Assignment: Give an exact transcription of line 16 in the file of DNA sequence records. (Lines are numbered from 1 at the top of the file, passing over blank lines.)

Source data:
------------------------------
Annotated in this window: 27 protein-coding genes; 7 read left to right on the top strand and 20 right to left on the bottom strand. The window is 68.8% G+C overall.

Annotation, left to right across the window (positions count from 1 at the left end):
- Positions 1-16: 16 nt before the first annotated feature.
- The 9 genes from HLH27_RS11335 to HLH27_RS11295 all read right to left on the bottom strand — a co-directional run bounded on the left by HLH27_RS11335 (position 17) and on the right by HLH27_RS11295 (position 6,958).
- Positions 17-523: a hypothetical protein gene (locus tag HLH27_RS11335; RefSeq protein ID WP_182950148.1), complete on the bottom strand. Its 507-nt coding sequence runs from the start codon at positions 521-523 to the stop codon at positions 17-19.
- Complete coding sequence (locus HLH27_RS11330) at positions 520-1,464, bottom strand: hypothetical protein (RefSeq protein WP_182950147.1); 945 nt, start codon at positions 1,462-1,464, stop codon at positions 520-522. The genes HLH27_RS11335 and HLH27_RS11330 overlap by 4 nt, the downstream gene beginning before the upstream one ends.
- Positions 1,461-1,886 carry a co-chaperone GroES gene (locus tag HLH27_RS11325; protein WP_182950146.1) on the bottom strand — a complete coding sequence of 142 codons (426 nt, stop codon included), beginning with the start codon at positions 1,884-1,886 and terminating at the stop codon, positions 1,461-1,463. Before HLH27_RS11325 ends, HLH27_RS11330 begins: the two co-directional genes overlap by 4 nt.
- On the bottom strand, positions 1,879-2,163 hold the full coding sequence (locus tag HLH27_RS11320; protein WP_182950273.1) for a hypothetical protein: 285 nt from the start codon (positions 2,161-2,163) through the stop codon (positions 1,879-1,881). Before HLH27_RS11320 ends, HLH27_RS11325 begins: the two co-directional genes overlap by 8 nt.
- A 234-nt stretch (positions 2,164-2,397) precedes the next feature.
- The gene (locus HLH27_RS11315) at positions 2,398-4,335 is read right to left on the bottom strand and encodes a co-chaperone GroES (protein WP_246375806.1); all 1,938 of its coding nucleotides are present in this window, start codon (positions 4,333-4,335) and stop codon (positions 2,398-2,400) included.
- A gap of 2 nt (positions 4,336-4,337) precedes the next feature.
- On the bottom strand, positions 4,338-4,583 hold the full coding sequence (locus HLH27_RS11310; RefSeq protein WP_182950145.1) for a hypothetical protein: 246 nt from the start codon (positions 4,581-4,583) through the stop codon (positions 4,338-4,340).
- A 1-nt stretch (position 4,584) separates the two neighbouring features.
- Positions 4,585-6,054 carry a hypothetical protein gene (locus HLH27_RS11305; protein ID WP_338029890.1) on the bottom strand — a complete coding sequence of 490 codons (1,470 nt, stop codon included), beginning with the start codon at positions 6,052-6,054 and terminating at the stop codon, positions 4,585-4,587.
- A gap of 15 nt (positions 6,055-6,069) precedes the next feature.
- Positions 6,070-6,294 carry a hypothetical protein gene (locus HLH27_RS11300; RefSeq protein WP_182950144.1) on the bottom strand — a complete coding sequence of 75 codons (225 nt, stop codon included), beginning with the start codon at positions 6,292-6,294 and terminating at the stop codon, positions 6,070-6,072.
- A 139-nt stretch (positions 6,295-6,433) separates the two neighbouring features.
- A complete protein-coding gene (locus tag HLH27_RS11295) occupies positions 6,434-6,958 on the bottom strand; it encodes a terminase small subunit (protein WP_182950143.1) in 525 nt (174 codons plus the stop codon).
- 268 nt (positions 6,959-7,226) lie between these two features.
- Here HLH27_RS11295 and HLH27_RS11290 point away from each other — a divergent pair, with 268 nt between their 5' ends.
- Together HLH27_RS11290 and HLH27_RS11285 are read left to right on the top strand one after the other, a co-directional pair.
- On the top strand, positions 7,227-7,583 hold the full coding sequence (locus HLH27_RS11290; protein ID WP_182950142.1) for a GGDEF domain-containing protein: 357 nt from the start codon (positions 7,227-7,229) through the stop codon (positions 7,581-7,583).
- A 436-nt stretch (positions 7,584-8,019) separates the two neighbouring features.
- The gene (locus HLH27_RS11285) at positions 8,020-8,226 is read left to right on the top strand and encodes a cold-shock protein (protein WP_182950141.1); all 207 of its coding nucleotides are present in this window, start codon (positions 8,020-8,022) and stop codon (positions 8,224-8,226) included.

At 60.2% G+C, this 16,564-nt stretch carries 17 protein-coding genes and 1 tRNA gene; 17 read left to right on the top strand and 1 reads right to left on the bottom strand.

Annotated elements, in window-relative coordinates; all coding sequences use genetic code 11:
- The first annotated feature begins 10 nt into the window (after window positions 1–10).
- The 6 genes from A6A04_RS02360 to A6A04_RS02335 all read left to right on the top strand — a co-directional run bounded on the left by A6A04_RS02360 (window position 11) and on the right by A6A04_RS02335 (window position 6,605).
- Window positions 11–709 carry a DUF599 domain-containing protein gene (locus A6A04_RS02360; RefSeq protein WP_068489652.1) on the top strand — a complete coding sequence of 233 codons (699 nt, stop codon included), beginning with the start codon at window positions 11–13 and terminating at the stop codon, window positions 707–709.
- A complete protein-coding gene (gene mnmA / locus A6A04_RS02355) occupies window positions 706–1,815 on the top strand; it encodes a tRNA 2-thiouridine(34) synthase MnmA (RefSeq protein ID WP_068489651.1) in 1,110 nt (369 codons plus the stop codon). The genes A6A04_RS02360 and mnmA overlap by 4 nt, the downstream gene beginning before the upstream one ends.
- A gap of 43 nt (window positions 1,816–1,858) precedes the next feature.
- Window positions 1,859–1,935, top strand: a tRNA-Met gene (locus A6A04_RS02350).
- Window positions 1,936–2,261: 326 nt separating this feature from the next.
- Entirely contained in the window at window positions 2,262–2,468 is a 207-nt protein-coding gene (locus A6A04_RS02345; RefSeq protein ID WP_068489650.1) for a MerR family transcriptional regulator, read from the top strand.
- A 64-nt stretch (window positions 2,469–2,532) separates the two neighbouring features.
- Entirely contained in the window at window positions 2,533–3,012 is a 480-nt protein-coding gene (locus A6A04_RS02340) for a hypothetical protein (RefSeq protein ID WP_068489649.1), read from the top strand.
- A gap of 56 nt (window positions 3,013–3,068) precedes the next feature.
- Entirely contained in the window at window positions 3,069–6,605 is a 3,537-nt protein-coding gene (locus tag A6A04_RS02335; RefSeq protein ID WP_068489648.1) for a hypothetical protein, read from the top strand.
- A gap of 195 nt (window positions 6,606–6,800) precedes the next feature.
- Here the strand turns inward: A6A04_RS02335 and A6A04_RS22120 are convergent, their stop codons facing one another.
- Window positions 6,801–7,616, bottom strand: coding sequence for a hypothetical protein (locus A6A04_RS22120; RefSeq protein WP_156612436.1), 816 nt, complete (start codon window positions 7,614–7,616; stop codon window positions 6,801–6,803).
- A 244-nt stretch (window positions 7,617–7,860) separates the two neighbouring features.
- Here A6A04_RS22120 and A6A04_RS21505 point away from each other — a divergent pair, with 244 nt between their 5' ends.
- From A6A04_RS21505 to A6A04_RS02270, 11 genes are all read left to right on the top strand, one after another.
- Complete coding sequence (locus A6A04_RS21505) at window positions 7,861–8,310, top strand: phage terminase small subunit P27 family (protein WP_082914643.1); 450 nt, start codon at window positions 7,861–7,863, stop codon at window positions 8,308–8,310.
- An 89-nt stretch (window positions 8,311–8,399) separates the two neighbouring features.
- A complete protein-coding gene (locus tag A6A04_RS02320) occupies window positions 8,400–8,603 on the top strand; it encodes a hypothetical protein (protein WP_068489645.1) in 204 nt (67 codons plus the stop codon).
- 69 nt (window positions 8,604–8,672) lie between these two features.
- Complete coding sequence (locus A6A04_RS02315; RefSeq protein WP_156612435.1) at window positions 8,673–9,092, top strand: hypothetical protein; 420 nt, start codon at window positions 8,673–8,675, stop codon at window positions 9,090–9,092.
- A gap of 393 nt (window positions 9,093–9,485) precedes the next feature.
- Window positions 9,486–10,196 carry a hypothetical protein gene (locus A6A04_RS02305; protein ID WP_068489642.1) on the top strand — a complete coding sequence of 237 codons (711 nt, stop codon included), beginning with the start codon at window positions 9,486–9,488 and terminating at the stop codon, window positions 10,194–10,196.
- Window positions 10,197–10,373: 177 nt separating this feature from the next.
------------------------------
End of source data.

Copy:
- Positions 6,070-6,294 carry a hypothetical protein gene (locus HLH27_RS11300; RefSeq protein WP_182950144.1) on the bottom strand — a complete coding sequence of 75 codons (225 nt, stop codon included), beginning with the start codon at positions 6,292-6,294 and terminating at the stop codon, positions 6,070-6,072.